Local trombonist has shared the stage with music icons
Boyer, of Bryans Road, has played with Prince among others
Legendary musicians such as Prince, Sheila E., Chuck Brown, George Clinton and Maceo Parker have all played with one of Southern Maryland’s longtime, influential musicians, Greg Boyer.
Boyer believed the sky was the limit for his musical success, and what he believes is his gift, his musical talent, has led the way for other fresh, developing musicians in Southern Maryland.
A native to Bryans Road, Boyer grew up listening to his parents play jazz music, along with his brother’s James Brown albums, throughout his childhood. At 10 years old he received his first saxophone, and the rest was history.
“My style of playing is a fruit punch mix of all of the music that I’ve listened to and played while growing up (funk, jazz, R&B and salsa). Even from my early ages of tying rubber bands to nails hanging on boards and hitting them like a banjo, I’ve always had this fascination with pitch so I think my curiosity is what really led me in the direction of being a musician,” Boyer said.
By the time Boyer graduated from Henry E. Lackey High School, he could play more than 100 instruments including the saxophone, bass, bassoon and trombone. He was a music major at St. Mary’s College of Maryland and then after several semesters he chose to pursue music full-time.
At 19 years old he auditioned for Parliament Funkadelic and began performing with them in 1978. Boyer stayed in the band for almost 20 years before coming back to the Washington, D.C., metropolitan area to play with Chuck Brown & the Soul Searchers.
Boyer worked with other notable artists such as Steve Tyler, Patra, Kid Rock, Eric Benét, Third World, and Richard Smallwood. In 1998 Boyer joined Maceo Parker’s band and still performs with them to this day.
One of Boyer’s most memorable moments in life was when he had the opportunity to tour and play with Prince, from 2002-2009. He said it was an education in how to do things on a “big boy” scale.
“Prince wanted Maceo to join his band, and he said, bring that trombone player [Boyer] with you — based off of our chemistry that we have on stage,” Boyer said. “Prince was all about presentation and getting the music right. He was a perfectionist. He wanted the band to look perfect and sound perfect.”
Boyer’s wife, Dana, is no stranger to the music industry. She said she is the adopted daughter of legendary musician and singer Rick James. When Dana was young her parents passed away and James adopted her. She was also very good friends with Prince since she was 16 years old.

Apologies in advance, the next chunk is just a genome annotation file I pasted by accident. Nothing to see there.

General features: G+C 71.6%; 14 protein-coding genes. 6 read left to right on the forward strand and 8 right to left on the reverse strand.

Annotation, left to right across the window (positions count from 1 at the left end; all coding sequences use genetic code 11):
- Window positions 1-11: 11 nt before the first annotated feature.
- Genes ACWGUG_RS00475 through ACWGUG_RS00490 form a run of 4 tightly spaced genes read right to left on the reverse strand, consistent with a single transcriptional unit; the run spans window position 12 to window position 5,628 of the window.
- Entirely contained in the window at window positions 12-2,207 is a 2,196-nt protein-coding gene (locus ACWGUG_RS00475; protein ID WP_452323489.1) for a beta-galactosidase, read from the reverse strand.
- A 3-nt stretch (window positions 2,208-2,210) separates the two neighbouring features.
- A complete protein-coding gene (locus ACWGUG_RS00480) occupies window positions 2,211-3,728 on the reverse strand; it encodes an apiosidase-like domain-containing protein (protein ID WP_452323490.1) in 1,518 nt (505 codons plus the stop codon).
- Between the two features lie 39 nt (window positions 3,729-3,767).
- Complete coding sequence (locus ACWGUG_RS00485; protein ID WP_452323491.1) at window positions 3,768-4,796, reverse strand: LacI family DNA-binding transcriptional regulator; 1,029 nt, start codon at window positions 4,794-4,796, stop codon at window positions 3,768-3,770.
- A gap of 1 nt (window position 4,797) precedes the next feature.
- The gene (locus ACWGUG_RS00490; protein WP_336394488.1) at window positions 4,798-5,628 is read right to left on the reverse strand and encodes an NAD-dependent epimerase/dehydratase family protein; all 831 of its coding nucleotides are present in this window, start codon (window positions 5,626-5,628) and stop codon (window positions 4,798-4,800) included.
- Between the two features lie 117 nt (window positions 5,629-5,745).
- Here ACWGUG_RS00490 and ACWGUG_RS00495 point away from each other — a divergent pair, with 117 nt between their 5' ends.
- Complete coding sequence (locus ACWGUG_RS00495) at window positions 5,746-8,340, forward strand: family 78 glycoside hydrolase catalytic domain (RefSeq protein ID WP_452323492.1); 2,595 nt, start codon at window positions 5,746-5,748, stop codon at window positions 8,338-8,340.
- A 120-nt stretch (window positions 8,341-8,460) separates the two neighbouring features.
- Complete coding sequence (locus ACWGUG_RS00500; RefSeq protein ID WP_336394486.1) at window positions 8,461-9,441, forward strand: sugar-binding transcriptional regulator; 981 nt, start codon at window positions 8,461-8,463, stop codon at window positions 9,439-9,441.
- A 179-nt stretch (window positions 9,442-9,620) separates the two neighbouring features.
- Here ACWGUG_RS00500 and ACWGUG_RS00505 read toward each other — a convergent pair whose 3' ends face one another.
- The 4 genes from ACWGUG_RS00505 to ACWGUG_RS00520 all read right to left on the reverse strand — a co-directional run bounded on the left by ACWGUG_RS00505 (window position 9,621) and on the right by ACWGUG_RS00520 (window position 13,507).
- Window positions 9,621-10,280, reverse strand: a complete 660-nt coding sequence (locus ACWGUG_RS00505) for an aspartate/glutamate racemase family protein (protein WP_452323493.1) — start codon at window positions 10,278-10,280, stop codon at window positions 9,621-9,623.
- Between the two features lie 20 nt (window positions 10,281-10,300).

Boyer married Dana in 2003 and they currently reside in Columbia. They have five children — Dana’s two children and Greg’s three — which came together to form the Boyer family. Since being married to Boyer for 15 years, and maintaining 35 years of friendship, Dana has been his biggest support system.
“My husband is funny, engaging and has a really big heart,” Dana said. “He has the heart of a kindergartner because he has no mean in him at all . ... Along with being a great musician, an awesome friend, and a great husband, he is an amazing father and a lot of musicians miss that quality. When I saw the love he had for his children and the respect he taught them, I knew I wanted him to be the stepfather to my children.”
Boyer is currently working on a solo music project and hopes that it will be finished by the end of this year. He also performed at the Black Box Theatre in Indian Head this past February in front of fans from all over Southern Maryland.
“It was one of the most exciting performances we have had ... and sold out to boot,” said Evie Hungerford, chairwoman of the Indian Head Center for the Arts. “[Boyer] is a great performer and the best part is that he wants to come back and secondly, his Lackey band teacher was there along with some classmates to celebrate with him.”
Boyer said it took a lot of practice, motivation and spirituality to reach his full potential and level of success.
“Playing music is so beneficial for you. It keeps you young and keeps your brain constantly moving. It’s been proven that musicians make better students because you apply science, languages, mathematics, physics, communication and thrive in attendance,” Boyer said.
He said the ability to play music is a divine act and a blessing to have.
“Being a musician is a gift from God — some people have Twitter: @TiffIndyNews
Above, Prince performs with trombonist Greg Boyer during a jam session at Montreux Jazz Cafe in Montreux, Switzerland, in 2007. Below, the legendary trombonist Greg Boyer, a native of Bryans Road, continues to wow audiences around the world.
SUBMITTED PHOTOS Trombonist Greg Boyer signs autographs before performing with Maceo Parker in Antwerp, Belgium, in August 2016.
Trombonist Greg Boyer performing with Maceo Parker in Antwerp, Belgium, in August 2016.